Domestic Scenario: Haricot bean is one of the most important grain legumes grown in the low lands of Ethiopia, particularly in the Rift Valley. In these areas, white pea beans are grown for export purposes as well as for domestic consumption. Haricot bean is also a principal food crop particularly in the southern and eastern parts of Ethiopia.
Product Varieties: The varieties of haricot beans in use in the country include white, mixed, red, and other color types. The white haricot bean varieties are: Mexican 142, Awash 1 and Awash Melka. The other types of haricot bean varieties include: Key, Wolayta, Roba 1, Atendaba Brown, Speckled, Ayenew, Gofta, Zebra, Gobe Rash, Beshbesh, Melke, Tabor, Batagonia, Angeber, and TV.
Agro-Ecological Conditions: The altitude suitable for the growth of haricot bean ranges between 600 and 2,200m. The planting period for the haricot bean needs to be properly set such that harvest period falls during the dry season or before the onset of the rainy periods with a suitable rainfall between 450-700mm. The duration from planting to harvesting, for areas with altitude of 1,000-1,700m, is 85-95 days, while for areas with altitudes of 1,500-2,200m the duration becomes 110 days. Concerning the white pea bean, it is sown from the end of June to mid-July, usually not intercropped, and harvested after three months in October.
Domestic Production: In year 2005/06, Ethiopia’s volume of main season haricot bean production was .24 million tons, accounting for 1.8% of major crops production. The lion’s share of haricot bean production in the country (during the period 2004-06) originated mainly from three regions: Oromia (65%), SNNPR (22%) and Amhara (11%). The main season yield of Haricot Bean, for the period 1998/99-2005/06, ranged from a low of 0.62 tons per hectare to a high of 0.94 tons per hectare. During this period, Haricot Bean yield levels averaged 0.82 tons per hectare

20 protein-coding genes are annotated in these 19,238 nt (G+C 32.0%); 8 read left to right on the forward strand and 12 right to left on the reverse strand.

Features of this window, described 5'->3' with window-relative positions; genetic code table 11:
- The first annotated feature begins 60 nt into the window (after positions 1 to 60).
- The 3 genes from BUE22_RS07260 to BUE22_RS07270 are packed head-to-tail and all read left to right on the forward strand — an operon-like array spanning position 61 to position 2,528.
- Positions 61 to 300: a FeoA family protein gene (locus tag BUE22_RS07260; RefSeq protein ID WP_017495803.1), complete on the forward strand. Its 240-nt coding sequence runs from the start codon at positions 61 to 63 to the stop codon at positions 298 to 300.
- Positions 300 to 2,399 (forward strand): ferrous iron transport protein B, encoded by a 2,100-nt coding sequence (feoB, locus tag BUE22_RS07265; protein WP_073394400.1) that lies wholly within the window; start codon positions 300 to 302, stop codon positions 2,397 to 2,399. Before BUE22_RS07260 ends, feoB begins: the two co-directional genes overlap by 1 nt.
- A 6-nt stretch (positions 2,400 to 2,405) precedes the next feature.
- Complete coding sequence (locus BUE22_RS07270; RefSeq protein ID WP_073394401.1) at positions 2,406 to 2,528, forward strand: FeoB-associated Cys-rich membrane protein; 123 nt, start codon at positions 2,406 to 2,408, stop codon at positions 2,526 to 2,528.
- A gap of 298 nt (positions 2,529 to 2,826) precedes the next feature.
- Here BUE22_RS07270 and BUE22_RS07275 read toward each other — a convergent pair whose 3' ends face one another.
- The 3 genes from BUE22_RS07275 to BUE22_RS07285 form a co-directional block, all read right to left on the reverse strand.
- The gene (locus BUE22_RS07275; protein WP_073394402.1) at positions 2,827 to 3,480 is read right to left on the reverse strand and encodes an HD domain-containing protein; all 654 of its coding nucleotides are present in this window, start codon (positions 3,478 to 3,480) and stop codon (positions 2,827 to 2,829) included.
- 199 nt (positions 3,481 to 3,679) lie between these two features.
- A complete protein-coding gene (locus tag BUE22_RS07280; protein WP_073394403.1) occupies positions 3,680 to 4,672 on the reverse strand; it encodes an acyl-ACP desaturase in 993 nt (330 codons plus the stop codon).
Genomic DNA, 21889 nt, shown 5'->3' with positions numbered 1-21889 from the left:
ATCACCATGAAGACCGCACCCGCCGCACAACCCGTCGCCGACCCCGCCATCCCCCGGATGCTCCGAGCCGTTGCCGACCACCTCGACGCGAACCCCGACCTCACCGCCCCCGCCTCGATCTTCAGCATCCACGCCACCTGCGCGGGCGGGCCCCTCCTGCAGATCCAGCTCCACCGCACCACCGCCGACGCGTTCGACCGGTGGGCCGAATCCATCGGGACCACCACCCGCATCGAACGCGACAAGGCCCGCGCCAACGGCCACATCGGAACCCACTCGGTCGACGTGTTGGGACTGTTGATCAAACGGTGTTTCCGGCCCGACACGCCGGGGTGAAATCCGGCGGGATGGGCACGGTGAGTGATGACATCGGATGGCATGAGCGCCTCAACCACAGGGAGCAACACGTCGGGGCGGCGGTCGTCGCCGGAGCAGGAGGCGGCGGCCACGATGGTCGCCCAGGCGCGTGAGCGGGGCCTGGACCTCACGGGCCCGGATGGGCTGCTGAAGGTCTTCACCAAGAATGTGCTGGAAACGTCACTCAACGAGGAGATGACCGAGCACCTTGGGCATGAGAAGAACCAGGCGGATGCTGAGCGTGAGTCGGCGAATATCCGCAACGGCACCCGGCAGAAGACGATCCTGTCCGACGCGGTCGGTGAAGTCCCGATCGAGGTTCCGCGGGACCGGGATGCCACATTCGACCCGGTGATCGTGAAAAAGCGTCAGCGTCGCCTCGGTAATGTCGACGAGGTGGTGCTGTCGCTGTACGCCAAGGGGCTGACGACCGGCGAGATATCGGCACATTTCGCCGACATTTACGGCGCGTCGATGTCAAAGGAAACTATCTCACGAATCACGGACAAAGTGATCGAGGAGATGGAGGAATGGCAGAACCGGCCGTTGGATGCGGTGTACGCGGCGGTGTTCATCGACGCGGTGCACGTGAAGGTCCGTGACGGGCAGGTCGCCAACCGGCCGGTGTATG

Commercialization: Throughout different regions, namely SNNPR, Eastern Hararghe and Western Ethiopia, white pea bean is consumed usually mixed with other cereals. In eastern and western Ethiopia, it is widely intercropped with maize and sorghum to supplement farmers with additional income. They are also consumed boiled, fried, milled, or grounded in the form of soups. Crop utilization survey data for haricot bean indicated that of the total national production of haricot bean, 69.87% was utilized for household consumption, 18.75% for sale; while the balance was used for seed; wage in kind, animal feed and other uses.
In general, earlier research estimates that, excluding the volume of grain set aside for consumption, seed and feed, 28 percent of total grain production (including oilseeds and pulses) is marketed, of which 29.8 percent is accounted by pulse crops in general. In general, the commercial grain supplies mainly come from the production of small farmers, private commercial farmers, state farmers, imports and food aid. The market participants in Haricot bean trade include producers (small holders and commercial farms), wholesalers, retailers, part-time farmer- traders, brokers, agents, assemblers, processors, cooperatives, EGTE, and consumers.
Global Scenario: White pea bean has become an important export item in the country’s pulse exports. In 2005/06 for instance, Ethiopia exported about 62, 262 tons of haricot beans /mainly white pea beans/ valued at about 22 million USD or about 193.7 million ETB, with a unit value of export of 353 USD/mt. The value of export was destined mainly to various countries such as: Sudan, Yemen, South Africa, UAE, USA, UK, Italy, Germany, Belgium and the Netherlands. The world production of dry beans was 18.3 million tons in 2004. World export of dry beans in 2004 totaled 1.3 billion USD and the volume of export was 3 million. Concerning imports, in 2004, the volume of world import of dry beans was 2.4 million tons, valued at 1.2 billion USD.